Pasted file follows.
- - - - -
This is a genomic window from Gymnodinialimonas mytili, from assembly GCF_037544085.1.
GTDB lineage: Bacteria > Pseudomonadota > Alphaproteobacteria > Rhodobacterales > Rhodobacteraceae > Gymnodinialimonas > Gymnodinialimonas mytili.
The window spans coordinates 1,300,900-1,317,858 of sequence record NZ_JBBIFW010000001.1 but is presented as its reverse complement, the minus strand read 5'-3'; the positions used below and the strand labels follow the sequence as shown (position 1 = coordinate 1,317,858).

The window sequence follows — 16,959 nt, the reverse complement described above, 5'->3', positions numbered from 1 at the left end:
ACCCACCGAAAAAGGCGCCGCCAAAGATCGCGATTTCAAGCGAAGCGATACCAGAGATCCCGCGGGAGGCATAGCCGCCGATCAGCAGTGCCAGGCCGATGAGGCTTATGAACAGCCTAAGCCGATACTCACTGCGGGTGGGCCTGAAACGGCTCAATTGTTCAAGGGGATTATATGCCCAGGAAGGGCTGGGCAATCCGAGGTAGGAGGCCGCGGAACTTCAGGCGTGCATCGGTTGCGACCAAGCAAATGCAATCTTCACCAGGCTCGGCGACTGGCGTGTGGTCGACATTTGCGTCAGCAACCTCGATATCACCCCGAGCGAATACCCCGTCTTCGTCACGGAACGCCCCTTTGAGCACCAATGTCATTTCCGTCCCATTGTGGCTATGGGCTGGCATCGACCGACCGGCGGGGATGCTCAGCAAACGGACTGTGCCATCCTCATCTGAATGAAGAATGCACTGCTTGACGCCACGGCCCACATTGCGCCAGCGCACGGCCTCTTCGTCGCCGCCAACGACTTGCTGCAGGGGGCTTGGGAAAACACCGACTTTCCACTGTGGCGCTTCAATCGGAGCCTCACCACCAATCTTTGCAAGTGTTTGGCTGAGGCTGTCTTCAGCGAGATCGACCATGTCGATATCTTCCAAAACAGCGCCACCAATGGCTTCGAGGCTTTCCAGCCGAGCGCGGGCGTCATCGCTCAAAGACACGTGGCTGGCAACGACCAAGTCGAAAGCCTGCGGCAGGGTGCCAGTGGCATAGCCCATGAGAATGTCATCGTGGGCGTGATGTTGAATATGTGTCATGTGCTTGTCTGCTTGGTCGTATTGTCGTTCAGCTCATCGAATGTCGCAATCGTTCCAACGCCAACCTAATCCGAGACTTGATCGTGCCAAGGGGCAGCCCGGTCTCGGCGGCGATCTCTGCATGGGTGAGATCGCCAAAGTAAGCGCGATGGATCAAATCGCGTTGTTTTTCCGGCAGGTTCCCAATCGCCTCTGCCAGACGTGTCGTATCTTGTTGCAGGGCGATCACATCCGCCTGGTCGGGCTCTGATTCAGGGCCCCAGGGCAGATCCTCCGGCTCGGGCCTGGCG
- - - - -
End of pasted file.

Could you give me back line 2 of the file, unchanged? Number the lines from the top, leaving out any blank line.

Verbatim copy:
GTDB lineage: Bacteria > Pseudomonadota > Alphaproteobacteria > Rhodobacterales > Rhodobacteraceae > Gymnodinialimonas > Gymnodinialimonas mytili.